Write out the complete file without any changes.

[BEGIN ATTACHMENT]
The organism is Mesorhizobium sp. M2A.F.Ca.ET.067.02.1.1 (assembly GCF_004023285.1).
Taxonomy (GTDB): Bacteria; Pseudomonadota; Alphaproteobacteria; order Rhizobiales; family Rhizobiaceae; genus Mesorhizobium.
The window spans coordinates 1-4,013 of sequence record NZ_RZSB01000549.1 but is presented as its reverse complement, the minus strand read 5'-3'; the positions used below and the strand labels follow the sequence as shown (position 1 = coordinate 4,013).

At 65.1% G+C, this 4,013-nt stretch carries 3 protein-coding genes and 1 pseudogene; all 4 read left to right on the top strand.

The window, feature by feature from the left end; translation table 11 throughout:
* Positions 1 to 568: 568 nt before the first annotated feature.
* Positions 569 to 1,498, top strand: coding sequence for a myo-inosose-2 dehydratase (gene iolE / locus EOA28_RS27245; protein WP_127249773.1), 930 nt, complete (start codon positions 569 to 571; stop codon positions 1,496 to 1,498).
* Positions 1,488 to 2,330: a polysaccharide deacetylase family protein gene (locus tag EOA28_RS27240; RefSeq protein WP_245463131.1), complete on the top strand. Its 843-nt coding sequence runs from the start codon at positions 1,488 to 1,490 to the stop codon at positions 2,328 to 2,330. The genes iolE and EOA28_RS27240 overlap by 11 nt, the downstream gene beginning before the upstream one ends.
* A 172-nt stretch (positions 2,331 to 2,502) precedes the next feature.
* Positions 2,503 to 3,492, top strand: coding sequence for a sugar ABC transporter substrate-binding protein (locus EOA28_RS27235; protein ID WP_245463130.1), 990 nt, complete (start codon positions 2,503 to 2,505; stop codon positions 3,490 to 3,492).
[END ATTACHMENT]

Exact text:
The organism is Mesorhizobium sp. M2A.F.Ca.ET.067.02.1.1 (assembly GCF_004023285.1).
Taxonomy (GTDB): Bacteria; Pseudomonadota; Alphaproteobacteria; order Rhizobiales; family Rhizobiaceae; genus Mesorhizobium.
The window spans coordinates 1-4,013 of sequence record NZ_RZSB01000549.1 but is presented as its reverse complement, the minus strand read 5'-3'; the positions used below and the strand labels follow the sequence as shown (position 1 = coordinate 4,013).

At 65.1% G+C, this 4,013-nt stretch carries 3 protein-coding genes and 1 pseudogene; all 4 read left to right on the top strand.

The window, feature by feature from the left end; translation table 11 throughout:
* Positions 1 to 568: 568 nt before the first annotated feature.
* Positions 569 to 1,498, top strand: coding sequence for a myo-inosose-2 dehydratase (gene iolE / locus EOA28_RS27245; protein WP_127249773.1), 930 nt, complete (start codon positions 569 to 571; stop codon positions 1,496 to 1,498).
* Positions 1,488 to 2,330: a polysaccharide deacetylase family protein gene (locus tag EOA28_RS27240; RefSeq protein WP_245463131.1), complete on the top strand. Its 843-nt coding sequence runs from the start codon at positions 1,488 to 1,490 to the stop codon at positions 2,328 to 2,330. The genes iolE and EOA28_RS27240 overlap by 11 nt, the downstream gene beginning before the upstream one ends.
* A 172-nt stretch (positions 2,331 to 2,502) precedes the next feature.
* Positions 2,503 to 3,492, top strand: coding sequence for a sugar ABC transporter substrate-binding protein (locus EOA28_RS27235; protein ID WP_245463130.1), 990 nt, complete (start codon positions 2,503 to 2,505; stop codon positions 3,490 to 3,492).